Fly fishing stands alone as perhaps the only discipline in our sport that is truly global. Whether you are stalking trout on a river or stream or chasing apex saltwater predators on flats in exotic climes – the tactics, tackle and tact remain largely the same.
So why is it that the fly fishing market in the United States reigns supreme over that of its European brothers? If you have had any involvement with the market on a global scale you will know what I’m talking about – fly fishing has a totally different feel and a more buoyant vibrancy in the USA than it does in Europe. But let’s not decide anything on hunches alone, let’s take a look at some evidence.
For starters, US fly fishing is unified by the increasingly weighty work of the American Fly Fishing Trade Association (AFFTA) and its incredibly popular International Fly Tackle Dealer (IFTD) show, which currently sits as part of ICAST. Neither of these two things exist in the same way in Europe. There is no cross-border fly fishing association to speak of and there are certainly no trade shows of the same ilk – the fly fishing sector at European trade show EFTTEX seems to have plateaued after shrinking somewhat over the last few years. If the US industry wasn’t booming, why would this association and trade show be there? The trade show in particular is soon to head out on its own two feet again in 2019, after a six year co-location with ICAST.
Next, let’s consider where the big hitters in fly fishing come from. In the North American corner you have an exhaustive list including, but not limited to: Sage, Redington, RIO, Scientific Anglers, Scott, Umpqua, Simms, Hatch, Abel, Nautilus, Fishpond, R.L. Winston, Loon, Patagonia and so-on. In Europe’s corner, we have arguably only one truly global big hitter in Hardy, but then beyond that its brands that are well-known and popular in their regions like Scierra, Vision and Guideline in Scandinavia, or Fulling Mill and Turrall in the UK – but none with true hard-hitting brand power that the American names have. Being the home of strong, globally recognised brands is another indicator of US fly fishing’s strength.
Still not convinced? Let’s look at demographics. Fly fishing is ‘cool’ in the United States (no, really) and subsequently there are far more young people getting involved in it. Sure, at its roots fly fishing is a traditional past-time, but head out to the spring creeks of Montana, the rivers of the North East or the saltwater of Louisiana and you will see young guys and girls making shapes with fly line. In Europe, with a few exceptions like the Scandinavian countries, the fly fishing population is generally ageing. You’ll see more silver haired gentlemen than you will bearded, whimsical trout bums on the water on this side of the pond.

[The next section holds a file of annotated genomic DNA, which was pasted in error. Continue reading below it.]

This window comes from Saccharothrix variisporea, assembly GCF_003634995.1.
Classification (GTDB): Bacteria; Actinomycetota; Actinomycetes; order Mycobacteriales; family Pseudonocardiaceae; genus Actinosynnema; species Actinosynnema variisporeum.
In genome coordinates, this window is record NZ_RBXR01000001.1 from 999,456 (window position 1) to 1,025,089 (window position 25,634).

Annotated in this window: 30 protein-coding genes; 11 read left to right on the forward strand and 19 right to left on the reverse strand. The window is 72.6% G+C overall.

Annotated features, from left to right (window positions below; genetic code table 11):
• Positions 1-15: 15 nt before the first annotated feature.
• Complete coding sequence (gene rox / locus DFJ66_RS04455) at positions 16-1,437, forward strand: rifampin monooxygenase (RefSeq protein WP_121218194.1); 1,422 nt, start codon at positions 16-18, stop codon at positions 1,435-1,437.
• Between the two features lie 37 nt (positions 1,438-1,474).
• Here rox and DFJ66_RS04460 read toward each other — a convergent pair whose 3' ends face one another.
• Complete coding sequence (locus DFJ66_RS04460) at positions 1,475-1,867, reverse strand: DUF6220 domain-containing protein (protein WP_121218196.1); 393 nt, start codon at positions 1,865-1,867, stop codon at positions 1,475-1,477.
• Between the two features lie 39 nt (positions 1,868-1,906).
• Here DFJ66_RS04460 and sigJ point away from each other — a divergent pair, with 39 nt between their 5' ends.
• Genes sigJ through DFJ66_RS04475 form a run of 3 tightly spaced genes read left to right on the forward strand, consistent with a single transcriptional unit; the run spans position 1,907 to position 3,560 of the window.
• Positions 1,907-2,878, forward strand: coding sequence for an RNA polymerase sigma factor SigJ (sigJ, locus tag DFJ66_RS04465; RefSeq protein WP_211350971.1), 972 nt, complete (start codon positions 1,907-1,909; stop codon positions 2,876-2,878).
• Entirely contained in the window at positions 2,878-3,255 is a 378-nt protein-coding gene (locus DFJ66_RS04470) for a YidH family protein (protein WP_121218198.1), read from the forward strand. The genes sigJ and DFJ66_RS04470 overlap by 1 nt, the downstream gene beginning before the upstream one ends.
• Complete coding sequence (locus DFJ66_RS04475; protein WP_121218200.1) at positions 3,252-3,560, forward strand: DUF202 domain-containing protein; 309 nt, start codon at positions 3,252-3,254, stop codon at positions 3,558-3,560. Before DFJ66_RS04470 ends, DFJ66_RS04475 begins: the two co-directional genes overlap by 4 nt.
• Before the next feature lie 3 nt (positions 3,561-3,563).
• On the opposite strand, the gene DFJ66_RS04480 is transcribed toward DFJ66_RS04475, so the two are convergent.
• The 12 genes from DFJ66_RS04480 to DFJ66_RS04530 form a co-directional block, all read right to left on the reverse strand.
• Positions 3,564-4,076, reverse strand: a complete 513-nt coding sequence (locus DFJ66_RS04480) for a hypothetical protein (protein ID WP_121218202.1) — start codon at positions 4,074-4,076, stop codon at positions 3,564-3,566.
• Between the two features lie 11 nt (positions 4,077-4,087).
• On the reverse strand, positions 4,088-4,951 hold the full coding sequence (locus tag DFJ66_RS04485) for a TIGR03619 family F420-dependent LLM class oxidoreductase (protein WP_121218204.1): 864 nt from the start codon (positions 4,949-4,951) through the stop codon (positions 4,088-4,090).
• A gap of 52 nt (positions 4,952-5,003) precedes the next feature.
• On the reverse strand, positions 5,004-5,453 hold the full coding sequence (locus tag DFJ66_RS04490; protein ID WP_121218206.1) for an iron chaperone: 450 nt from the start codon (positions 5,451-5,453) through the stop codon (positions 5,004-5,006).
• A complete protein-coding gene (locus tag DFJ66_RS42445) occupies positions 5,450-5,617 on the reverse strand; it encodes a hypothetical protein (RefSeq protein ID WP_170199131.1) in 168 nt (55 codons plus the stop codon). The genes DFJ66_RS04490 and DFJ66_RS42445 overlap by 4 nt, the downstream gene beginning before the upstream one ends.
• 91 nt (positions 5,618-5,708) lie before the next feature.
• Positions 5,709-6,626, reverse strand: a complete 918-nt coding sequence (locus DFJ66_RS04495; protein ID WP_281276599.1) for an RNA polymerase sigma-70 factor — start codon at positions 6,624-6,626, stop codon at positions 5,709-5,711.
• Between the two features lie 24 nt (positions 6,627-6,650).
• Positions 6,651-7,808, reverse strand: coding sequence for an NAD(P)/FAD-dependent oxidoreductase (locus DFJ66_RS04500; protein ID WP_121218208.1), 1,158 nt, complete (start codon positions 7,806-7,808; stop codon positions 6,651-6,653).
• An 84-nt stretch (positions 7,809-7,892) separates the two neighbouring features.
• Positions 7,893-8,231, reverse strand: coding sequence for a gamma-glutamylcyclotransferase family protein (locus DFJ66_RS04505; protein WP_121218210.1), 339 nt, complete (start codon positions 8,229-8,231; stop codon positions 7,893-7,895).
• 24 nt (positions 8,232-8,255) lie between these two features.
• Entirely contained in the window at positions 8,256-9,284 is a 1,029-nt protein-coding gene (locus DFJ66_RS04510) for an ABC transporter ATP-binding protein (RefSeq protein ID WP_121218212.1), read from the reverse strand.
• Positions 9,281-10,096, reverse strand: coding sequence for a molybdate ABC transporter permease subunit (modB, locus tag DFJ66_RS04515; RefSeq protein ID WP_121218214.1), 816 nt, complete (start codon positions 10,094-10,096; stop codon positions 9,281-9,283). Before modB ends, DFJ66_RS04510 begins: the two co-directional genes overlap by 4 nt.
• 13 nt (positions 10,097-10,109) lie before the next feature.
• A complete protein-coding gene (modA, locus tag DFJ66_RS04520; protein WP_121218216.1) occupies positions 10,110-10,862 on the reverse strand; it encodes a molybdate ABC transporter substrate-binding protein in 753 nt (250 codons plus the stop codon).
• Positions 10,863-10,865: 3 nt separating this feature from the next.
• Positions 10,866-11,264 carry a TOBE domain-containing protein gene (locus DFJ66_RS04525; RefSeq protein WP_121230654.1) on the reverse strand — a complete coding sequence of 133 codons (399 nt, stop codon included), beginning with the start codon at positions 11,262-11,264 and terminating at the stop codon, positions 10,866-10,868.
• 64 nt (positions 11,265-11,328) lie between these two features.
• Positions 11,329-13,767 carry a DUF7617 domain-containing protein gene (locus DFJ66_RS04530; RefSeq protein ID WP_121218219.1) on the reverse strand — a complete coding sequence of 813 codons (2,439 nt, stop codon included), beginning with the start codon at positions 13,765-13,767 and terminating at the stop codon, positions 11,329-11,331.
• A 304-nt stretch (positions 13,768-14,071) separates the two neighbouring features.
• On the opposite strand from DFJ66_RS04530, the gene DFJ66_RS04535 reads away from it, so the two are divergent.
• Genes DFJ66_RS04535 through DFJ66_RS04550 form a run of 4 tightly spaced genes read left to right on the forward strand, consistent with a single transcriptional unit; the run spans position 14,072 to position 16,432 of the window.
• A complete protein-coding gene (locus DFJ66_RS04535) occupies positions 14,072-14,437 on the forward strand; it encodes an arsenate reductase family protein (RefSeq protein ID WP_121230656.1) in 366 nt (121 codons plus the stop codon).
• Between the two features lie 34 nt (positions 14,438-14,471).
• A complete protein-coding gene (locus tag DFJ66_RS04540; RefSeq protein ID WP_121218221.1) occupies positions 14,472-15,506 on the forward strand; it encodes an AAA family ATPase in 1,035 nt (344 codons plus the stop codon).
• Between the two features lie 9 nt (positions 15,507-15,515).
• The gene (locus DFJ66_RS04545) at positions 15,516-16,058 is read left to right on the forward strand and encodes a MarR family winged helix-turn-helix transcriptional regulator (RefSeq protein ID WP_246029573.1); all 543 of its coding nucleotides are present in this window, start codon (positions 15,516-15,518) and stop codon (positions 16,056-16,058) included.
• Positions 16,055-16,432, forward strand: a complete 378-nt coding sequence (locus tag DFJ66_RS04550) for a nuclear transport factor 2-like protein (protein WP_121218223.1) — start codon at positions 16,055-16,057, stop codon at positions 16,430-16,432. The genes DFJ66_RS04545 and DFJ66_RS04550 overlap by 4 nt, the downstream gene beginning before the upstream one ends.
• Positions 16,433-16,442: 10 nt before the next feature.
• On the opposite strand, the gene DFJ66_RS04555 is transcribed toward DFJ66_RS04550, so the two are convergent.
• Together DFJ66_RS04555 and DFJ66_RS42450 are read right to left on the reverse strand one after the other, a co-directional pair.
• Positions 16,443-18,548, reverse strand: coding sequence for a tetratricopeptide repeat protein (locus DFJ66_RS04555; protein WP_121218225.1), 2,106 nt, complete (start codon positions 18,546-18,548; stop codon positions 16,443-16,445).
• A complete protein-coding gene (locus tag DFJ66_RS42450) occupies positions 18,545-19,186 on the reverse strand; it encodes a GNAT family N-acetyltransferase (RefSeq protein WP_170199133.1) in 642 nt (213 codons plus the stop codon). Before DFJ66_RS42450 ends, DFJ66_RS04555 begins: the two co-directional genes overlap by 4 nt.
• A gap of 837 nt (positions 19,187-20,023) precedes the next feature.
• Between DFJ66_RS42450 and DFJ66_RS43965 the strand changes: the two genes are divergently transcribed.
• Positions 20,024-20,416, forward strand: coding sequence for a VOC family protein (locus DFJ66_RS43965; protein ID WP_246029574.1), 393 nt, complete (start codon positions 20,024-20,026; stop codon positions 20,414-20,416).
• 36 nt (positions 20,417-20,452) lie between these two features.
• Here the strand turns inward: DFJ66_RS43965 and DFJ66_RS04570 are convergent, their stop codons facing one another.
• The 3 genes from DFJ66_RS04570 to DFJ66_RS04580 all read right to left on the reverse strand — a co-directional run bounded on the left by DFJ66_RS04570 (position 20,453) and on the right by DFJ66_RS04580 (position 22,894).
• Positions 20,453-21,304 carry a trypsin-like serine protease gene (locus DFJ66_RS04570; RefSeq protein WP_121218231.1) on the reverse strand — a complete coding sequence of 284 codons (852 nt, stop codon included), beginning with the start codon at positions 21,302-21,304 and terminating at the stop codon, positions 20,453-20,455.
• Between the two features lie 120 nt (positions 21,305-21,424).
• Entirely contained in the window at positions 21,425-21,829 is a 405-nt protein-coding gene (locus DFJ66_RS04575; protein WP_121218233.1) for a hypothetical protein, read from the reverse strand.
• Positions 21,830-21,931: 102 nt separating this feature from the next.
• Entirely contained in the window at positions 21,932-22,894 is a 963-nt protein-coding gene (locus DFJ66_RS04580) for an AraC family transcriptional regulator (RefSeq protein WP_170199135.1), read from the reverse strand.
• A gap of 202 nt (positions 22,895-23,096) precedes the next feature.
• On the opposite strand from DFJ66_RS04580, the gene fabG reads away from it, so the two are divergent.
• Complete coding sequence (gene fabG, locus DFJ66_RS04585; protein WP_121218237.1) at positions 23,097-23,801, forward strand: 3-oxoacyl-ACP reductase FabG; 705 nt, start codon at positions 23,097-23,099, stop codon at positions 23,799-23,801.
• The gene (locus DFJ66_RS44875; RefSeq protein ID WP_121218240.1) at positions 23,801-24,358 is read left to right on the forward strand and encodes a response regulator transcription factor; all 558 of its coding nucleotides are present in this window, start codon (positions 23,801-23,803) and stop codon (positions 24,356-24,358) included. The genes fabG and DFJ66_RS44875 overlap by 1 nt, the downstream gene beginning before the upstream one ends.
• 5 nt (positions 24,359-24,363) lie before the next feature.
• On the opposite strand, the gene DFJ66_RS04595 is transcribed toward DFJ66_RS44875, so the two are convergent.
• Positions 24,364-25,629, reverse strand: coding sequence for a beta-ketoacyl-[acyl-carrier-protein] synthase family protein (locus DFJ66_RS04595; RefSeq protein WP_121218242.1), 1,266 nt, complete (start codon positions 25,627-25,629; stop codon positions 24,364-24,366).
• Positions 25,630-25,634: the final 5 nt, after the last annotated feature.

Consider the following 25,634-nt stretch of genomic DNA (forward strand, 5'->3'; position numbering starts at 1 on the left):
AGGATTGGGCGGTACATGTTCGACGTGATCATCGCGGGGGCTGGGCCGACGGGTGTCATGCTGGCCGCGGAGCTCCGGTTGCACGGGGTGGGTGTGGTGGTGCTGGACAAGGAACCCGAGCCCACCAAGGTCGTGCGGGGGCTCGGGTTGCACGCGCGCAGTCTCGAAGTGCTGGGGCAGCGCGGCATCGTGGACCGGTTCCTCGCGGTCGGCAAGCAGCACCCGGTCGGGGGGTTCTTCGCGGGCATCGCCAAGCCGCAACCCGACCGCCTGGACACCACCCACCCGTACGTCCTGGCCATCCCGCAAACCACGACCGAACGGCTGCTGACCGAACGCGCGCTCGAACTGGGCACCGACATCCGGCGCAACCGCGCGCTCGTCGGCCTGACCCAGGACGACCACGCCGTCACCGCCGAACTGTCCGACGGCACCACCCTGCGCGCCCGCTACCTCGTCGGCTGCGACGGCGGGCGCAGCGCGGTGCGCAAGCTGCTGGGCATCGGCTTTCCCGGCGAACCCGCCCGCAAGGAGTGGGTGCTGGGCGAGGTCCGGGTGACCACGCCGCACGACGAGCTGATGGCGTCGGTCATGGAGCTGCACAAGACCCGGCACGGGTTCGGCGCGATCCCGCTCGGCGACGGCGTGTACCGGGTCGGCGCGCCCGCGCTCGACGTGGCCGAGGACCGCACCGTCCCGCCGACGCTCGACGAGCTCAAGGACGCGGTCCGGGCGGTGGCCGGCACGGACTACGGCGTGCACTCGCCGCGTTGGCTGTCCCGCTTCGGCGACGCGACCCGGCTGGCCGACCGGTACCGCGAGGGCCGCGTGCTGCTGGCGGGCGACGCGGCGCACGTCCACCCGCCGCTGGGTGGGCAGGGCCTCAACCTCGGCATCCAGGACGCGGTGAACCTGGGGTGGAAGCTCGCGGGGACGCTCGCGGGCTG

So why is this a trend? Why does it appear that the European market is slowly shrinking while the American market is healthy and perhaps even booming? I personally think there are two key drivers: access and culture. Access is incredible in the USA – and don’t let anyone tell you otherwise. The country is huge, the opportunities are near endless and almost everywhere is public land. I’ve often come back from trips to the Unites States green-eyed and wistful about just how good the access is. It’s a very different story here in Europe – much of our water is privately owned and inhibitively expensive to fish. Our countries are also generally more densely populated. Let this be a lesson to you guys in the States to keep fighting the good fight for public land – you don’t know what you have until it’s gone.
Now for culture, in the US fly fishing is deemed a much more acceptable part of daily life. It’s not seen as ‘sad’ or ‘strange’ to be a fisherman (yes I have had both those things levelled at me in the UK), because the outdoors lifestyle is more mainstream. Moms and dads take their kids fishing from a young age and it just becomes part of life from then on. In Europe (again Scandinavia is probably the exception to this), fishing is not really seen as a ‘cool’ thing for youngsters to do, particularly in urban environments. This makes it tougher to attract new people to the sport, no matter how rewarding we all know it is.
Another attribute that contributes to the identity of fly fishing in the States is social media. The accounts from the fly companies are all lavishly smothered with jaw-dropping photography, inspirational lifestyle and just down-right coolness. This again, helps to attract more anglers to the sport and ensures that the already bigger pool of anglers in the country stays large – something we are struggling with in Europe.
So, there you have it. It’s easier, cheaper, more acceptable and more valued to fly fish in the USA than it is in Europe. That’s not to say the European fly market is on it’s knees – far from it – but it is to say that the USA has got this market nailed and should be proud of its huge success. I suggest going out and casting a nymph to celebrate…